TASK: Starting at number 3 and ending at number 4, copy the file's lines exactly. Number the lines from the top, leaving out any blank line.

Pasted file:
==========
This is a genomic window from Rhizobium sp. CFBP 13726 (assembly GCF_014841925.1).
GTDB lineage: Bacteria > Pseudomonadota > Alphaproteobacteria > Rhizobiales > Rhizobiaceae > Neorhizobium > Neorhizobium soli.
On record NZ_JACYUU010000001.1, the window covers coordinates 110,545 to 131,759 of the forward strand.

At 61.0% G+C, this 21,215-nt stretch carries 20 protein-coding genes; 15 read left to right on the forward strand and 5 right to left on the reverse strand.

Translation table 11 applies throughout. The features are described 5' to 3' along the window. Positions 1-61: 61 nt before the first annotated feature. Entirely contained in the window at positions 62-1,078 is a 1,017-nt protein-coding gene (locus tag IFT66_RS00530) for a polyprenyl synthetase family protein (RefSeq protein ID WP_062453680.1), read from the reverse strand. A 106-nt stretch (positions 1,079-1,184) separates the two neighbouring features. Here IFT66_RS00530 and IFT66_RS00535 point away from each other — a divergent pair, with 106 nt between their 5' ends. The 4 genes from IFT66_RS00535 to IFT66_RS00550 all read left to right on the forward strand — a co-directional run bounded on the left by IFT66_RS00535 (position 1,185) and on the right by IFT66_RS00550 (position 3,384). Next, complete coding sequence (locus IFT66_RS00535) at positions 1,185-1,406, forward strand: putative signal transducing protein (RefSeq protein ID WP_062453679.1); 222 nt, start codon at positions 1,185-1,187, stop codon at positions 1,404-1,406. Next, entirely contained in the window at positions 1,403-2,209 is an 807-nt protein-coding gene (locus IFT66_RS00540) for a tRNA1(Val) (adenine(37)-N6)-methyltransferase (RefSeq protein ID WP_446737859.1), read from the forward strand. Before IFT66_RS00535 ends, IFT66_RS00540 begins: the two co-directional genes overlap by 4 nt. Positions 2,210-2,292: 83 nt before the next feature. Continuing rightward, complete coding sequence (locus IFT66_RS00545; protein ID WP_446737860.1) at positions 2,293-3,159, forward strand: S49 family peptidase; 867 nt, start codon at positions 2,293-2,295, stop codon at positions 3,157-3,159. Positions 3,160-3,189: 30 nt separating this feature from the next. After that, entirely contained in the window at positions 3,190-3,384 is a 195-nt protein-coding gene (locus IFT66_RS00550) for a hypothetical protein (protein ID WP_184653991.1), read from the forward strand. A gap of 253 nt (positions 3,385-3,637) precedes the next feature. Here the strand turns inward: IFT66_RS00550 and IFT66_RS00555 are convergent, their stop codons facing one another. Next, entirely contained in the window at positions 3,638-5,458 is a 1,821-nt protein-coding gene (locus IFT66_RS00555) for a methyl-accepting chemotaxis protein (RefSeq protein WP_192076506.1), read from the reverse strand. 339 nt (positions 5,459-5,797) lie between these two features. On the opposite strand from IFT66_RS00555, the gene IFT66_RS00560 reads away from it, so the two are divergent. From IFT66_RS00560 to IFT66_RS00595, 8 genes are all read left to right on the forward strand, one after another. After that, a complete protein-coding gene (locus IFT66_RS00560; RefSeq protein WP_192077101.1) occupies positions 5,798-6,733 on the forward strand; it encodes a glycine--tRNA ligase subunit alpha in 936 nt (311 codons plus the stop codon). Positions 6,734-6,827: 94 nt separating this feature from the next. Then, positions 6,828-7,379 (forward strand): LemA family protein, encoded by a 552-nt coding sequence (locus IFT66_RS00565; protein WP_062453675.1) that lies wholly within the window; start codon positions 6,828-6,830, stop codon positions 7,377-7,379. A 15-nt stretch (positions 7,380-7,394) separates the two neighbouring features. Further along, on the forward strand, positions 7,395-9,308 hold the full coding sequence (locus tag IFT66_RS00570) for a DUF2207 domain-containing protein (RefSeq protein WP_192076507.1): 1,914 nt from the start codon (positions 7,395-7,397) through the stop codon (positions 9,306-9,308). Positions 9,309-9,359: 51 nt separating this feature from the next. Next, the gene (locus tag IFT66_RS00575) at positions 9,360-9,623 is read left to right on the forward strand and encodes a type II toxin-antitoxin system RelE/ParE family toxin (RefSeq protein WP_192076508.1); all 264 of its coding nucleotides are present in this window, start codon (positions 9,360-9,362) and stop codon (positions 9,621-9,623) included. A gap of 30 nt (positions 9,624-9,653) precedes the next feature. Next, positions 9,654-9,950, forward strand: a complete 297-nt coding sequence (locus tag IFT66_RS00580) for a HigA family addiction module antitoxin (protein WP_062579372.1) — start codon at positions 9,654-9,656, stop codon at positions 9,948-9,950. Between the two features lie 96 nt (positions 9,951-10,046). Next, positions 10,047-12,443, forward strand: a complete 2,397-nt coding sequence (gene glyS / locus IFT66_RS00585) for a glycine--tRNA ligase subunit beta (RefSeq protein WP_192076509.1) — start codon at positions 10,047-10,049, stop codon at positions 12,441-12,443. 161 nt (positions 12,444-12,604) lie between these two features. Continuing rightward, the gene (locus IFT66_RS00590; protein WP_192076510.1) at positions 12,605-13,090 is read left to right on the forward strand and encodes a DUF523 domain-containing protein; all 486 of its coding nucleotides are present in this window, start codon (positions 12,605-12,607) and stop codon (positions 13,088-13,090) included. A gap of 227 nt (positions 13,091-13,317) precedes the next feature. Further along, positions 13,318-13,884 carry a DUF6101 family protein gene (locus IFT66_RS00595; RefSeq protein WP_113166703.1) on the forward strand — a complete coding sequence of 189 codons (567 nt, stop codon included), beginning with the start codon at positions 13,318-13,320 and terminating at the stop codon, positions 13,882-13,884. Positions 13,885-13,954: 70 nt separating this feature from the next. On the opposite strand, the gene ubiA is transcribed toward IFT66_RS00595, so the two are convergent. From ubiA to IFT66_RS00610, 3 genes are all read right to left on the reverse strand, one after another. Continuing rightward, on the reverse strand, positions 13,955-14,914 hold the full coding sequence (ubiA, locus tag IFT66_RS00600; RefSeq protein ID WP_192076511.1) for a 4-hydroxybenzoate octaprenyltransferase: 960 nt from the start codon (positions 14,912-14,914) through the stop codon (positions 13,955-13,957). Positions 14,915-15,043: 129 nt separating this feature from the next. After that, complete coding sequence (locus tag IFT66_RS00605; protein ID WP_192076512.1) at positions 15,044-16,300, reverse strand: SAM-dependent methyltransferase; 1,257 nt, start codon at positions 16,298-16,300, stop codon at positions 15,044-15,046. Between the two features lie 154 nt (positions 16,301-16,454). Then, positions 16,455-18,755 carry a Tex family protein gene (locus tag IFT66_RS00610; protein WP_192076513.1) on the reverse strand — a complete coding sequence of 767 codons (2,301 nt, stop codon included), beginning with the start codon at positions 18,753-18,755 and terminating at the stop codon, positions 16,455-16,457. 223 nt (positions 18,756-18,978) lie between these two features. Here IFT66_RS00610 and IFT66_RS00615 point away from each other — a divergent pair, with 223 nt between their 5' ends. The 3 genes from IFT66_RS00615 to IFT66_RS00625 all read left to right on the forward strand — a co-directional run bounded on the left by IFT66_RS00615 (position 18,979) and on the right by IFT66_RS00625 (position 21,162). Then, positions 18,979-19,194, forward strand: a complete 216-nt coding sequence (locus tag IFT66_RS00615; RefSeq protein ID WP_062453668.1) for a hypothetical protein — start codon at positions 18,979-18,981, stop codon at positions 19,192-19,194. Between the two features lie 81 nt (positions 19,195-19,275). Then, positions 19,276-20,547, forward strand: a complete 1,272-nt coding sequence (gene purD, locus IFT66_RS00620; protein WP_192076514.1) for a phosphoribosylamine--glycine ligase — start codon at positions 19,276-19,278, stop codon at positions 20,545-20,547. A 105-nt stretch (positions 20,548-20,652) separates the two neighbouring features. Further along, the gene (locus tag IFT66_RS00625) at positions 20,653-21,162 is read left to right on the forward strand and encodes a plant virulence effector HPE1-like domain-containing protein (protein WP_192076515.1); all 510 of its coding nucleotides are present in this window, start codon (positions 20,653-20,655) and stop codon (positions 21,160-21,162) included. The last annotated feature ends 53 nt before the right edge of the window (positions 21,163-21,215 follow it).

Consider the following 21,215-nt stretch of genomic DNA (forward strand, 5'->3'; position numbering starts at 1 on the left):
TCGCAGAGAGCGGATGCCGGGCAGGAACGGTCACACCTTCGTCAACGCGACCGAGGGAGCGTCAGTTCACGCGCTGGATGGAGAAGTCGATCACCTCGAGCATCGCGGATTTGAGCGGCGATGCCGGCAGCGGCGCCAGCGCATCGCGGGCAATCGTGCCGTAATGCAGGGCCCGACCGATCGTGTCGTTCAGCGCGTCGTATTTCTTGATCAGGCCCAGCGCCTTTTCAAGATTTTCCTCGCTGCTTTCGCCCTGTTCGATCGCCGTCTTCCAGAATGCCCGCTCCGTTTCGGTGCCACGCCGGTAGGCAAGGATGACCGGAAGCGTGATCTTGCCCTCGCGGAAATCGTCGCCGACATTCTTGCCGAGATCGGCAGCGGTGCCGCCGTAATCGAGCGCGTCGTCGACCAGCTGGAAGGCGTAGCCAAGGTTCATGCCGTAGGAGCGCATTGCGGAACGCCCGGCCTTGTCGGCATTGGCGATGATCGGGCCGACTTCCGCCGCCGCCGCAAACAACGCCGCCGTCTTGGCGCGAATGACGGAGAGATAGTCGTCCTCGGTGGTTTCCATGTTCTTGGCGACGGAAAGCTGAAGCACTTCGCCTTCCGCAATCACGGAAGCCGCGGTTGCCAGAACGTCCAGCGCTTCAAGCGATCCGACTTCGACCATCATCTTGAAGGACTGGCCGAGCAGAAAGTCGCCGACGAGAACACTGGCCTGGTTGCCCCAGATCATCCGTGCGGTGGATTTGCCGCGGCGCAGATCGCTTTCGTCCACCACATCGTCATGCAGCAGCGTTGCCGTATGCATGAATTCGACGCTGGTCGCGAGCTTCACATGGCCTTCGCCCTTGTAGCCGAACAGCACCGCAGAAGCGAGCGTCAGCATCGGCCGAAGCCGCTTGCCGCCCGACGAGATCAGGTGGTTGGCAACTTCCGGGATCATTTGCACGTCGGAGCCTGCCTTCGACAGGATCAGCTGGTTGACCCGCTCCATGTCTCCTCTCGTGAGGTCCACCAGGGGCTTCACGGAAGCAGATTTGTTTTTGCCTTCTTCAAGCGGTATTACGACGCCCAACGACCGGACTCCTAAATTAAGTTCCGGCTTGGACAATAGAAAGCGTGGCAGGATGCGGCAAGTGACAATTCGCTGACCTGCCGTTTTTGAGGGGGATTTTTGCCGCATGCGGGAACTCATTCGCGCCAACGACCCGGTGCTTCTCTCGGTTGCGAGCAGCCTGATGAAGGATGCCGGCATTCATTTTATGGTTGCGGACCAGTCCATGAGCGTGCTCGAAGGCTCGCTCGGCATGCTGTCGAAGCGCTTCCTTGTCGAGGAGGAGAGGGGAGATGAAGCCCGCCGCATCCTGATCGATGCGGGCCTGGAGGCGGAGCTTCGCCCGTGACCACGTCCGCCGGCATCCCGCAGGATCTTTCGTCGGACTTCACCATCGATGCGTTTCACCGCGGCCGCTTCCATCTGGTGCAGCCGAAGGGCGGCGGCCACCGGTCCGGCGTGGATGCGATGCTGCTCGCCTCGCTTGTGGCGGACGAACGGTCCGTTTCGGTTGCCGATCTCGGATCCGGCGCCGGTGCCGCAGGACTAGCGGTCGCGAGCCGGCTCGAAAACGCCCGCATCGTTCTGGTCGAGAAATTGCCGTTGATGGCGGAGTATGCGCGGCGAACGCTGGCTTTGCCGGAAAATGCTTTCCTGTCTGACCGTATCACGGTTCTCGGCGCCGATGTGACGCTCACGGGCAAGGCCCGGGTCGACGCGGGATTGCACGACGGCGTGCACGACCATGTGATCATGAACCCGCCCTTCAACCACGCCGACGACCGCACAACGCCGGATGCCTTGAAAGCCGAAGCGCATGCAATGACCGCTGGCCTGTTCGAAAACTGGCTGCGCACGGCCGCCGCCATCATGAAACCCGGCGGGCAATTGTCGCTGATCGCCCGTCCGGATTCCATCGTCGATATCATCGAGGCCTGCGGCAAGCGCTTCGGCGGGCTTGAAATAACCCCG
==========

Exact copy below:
On record NZ_JACYUU010000001.1, the window covers coordinates 110,545 to 131,759 of the forward strand.

At 61.0% G+C, this 21,215-nt stretch carries 20 protein-coding genes; 15 read left to right on the forward strand and 5 right to left on the reverse strand.